Tuesday, October 11, 2005

Originalism: be careful what you wish for

I have some questions for those who are clamoring for a strict originalist to be appointed to the Supreme Court.

A little background: in 1973, the Supreme Court famously ruled in Roe v. Wade that states could not outlaw abortion because the Constitution contains a right to privacy that would be violated by such laws. But repealing Roe v. Wade would not automatically outlaw abortion again. It would simply leave that option open to the states.

So here's my first hypothetical for everyone who is a strict originalist: let's say that Roe v. Wade is repealed, and although every state is now free to outlaw abortion, all states defeat proposed laws against it, and actually end up continuing to allow abortion. Would you be satisfied with such a result, since a strict originalist ruling was followed, even though abortion would remain every bit as legal as it is today?

Griswold v Connecticut, the 1965 case that established the right to privacy on which the Roe decision relied, concerned the right of married couples to have access to contraception in the state of Connecticut, which had banned contraceptives even for the married. So my next question is this: If an originalist court overruled the right to privacy which had been established in Griswold, and as a result some states passed laws prohibiting access to contraceptives for married couples and actually enforced those laws, what you be satisfied with the result, because a strict originalist ruling had been followed?

These hypotheticals may indeed be exaggerations, but they are certainly not impossibilities. I think they illustrate two things: (a) whether a person really is a champion of originalism or whether that person actually just wants a certain result from application of the doctrine, and (b) some of the possible problems inherent in strict originalism (at least, as I read it).

Personally, I agree with those who think judicial activism and "legislation from the bench" can sometimes represent an overreaching, and that less is often more. But, as with many things, it's a balancing act; sometimes a bit of judicial stretching can be a way to protect our rights from legislative and/or executive overreaching. Would you feel comfortable if states were free to make laws such as the banning of contraceptive devices for married couples? And, if there were no constitutional right to privacy, what would be the legal principle on which such laws might be overruled, if passed? I wonder in particular what the stance of libertarians might be on this?

One further question: do you know that one of the bases for Roe was what could arguably be called an "originalist" interpretation of the word "person" in the US Constitution? The Court found in Roe that fetuses should not be considered "persons" protected with the full rights as such under the Constitution, because at the time of that document's writing, abortion was legal and fetuses were not considered to be persons.

Be careful what you wish for.

[NOTE: I know I said yesterday I was planning to declare a Miers moratorium. Well, this post is close to being about Miers--but it's not. Look, I didn't even mention her name!--until now, anyway.]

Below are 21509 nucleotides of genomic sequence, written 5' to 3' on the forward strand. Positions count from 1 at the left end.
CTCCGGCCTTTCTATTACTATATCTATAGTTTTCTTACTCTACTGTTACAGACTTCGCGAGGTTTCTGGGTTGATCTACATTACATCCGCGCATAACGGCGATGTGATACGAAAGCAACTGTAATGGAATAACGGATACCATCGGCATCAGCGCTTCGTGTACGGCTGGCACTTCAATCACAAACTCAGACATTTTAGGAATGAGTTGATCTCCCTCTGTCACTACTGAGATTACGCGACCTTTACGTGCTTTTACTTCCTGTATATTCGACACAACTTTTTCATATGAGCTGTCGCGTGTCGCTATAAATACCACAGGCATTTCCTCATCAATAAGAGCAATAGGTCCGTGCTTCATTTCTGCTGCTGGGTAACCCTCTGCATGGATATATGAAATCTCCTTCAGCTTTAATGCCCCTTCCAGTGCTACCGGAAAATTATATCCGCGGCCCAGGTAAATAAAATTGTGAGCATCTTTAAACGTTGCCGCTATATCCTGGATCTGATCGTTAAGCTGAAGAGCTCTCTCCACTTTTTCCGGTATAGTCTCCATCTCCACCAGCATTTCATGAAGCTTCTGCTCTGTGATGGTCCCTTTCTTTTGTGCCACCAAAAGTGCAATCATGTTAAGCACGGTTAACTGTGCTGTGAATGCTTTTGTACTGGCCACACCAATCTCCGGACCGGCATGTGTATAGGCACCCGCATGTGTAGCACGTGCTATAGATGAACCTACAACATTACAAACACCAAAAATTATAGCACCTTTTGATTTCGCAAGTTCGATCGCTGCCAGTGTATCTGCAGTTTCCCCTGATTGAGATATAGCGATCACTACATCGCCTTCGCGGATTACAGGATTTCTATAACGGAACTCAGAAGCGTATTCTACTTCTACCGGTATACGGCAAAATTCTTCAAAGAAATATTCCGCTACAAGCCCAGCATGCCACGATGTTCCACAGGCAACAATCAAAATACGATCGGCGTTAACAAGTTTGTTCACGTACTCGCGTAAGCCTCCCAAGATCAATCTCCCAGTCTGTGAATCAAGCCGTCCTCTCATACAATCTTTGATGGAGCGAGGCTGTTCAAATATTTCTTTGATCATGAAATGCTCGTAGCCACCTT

At 11:29 AM, October 11, 2005, Blogger James Becker said...

Hi Neo,

Since I'm not a strict originalist, I can't really answer your question.

I would point out this, though:

If some state outlawed contraception, they would certainly oulaw abortion. In a rather goulish way, abortion is a form of contraception. So both of your hypotheticals probably wouldn't happen at the same time.

When Roe is overturned, which I expect it to be, I expect that your first scenario will probably come true for the most part. Very few states with any population will outlaw abortions in the majority of pregnancies. Many of the states which will outlaw abortion have very few people, and abortions generally aren't available there now anyway, simply because no doctor currently performs one. I believe South Dakota is such an example.

The politics of the situation after Roe repeal will probably shift to the Democrats/Pro choice crowd, as the hard line Republicans will no longer have Roe to protect them and the Pro Choice voices will be able to comprimise to protect their position.

Mr Reid from Nevada sort of gave this game away a few weeks back when he proposed several US Senators as possible Supreme court justices. Several of the people he recommended were very culturely conservative who would overturn Roe. The thing they all held in common was their relationship to plantif attorneys.

I suspect issues such as product liability are more important to the actual politicians who are choosing the justices than these cultural issues. But the politicians need to pretend to care about cultural issues because of the votes behind them.


At 11:40 AM, October 11, 2005, Blogger The Bunnies said...

I can't speak for all originalists, many of whom I'm sure would disagree with me, but I can speak for myself, so I will.

I am somewhat of an oddball in that I am an anti-abortion pro-choice opponent of Roe v. Wade. When life begins is a really deep question on which I doubt we will find a societal consensus for quite some time. Although I think that abortion should be legal, I understand that many people think that it's murder, even though I don't. Therefore, I want the states to be able to decide for themselves.